Last week we received reports detailing private and public construction spending, employment data and the beige book report, all of which will sway the Fed on any move to raise interest rates in September.
We finally are seeing real gains in construction spending and the sector could finally be taking it rightful place that moves our economy. Construction spending for July met growth expectations of 0.70 percent as compared to June’s reading of 0.10 percent. The Commerce Department reported that this reading translated to a seasonally adjusted annual rate of $1.98 trillion, which was the highest rate of spending since May 2008.
Residential construction spending was up 10.80 percent year-over-year in July, with both single-family and multifamily construction posting double digit gains.
The Federal Reserve issued its Beige Book report last Wednesday, which indicated that wage pressures in many of the 13 Fed districts could cause rising inflation, which the Fed has cited as a component in any decision to raise the federal funds rate. The Fed has set a benchmark of 2.0 percent inflation as an indication tor raising rates, but doesn’t expect to see this reading in the short term, and inflation is currently coming in at 1.3 percent.
Freddie Mac reported that average mortgage rates rose across the board last week. The rate for a 30-year fixed rate mortgage rose by five basis points to 3.89 percent. The rate for a 15-year fixed rate mortgage was higher by three basis points. While, the rate for a 5/1 adjustable rate mortgage rose by three basis points to 2.93 percent. Average discount points were unchanged at 0.60 for fixed rate mortgages and 0.40 percent for 5/1 adjustable rate mortgages.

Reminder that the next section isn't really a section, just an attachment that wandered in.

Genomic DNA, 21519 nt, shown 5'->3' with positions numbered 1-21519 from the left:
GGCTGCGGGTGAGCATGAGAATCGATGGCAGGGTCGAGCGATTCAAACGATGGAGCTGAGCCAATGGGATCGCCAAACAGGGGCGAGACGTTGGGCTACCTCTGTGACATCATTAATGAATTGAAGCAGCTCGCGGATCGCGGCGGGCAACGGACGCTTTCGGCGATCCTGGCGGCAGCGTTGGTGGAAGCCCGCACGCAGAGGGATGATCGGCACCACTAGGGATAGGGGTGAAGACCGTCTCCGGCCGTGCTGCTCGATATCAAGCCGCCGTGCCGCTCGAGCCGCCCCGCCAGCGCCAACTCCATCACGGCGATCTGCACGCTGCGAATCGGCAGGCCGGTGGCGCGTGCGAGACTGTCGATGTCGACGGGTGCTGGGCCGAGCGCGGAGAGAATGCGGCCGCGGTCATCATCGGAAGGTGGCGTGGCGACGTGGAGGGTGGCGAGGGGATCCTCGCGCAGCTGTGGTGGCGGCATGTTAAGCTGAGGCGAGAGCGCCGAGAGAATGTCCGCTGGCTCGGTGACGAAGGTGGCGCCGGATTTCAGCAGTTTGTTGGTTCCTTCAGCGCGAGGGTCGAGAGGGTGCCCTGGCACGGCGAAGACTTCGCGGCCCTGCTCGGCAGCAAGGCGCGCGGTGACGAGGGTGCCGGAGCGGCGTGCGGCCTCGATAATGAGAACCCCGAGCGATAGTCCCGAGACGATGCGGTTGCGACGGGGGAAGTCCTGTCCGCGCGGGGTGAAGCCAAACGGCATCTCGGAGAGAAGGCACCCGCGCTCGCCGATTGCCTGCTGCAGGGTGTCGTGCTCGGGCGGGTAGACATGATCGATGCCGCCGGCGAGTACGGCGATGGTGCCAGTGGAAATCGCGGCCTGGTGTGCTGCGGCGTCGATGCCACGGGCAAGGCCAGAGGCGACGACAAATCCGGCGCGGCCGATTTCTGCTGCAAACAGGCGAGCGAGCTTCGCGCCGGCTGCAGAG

Weekly jobless claims rose to 282,000 new claims against last week’s reading of 270,000 new claims and expectations of 275,000 new jobless claims. While this was the highest reading for new jobless claims in since late June, the reading for new weekly jobless claims has remained below the 300,000 benchmark for the last six months.
The four-week rolling average of new jobless claims rose by 3250 new claims to an average of 275,500 new claims. Analysts said that layoffs are declining and that workers who lose their jobs are finding new employment quickly.
Continuing jobless claims fell by 9000 to a reading of 2.26 million for the week that ended August 22.
Private sector payrolls increased by 190,000 jobs in August as compared to July’s reading of 170,000 jobs according to ADP. This supports the trend of stronger hiring seen by economists in recent weeks. The government reported that Non-farm payrolls, which include public and private sector jobs, fell to 173,000 jobs against July’s reading of 245,000 jobs.
The Commerce Department reported the national unemployment rate dipped to 5.10 percent in August against expected reading of 5.20 percent and July’s reading of 5.30 percent. However, the participation rate dropped to a dismal 62.6 percent.
What’s Ahead for the Week?
This week we’ll get reports on job openings, the usual weekly reports on new jobless claims, FHLMC mortgage rate survey and Consumer Sentiment.
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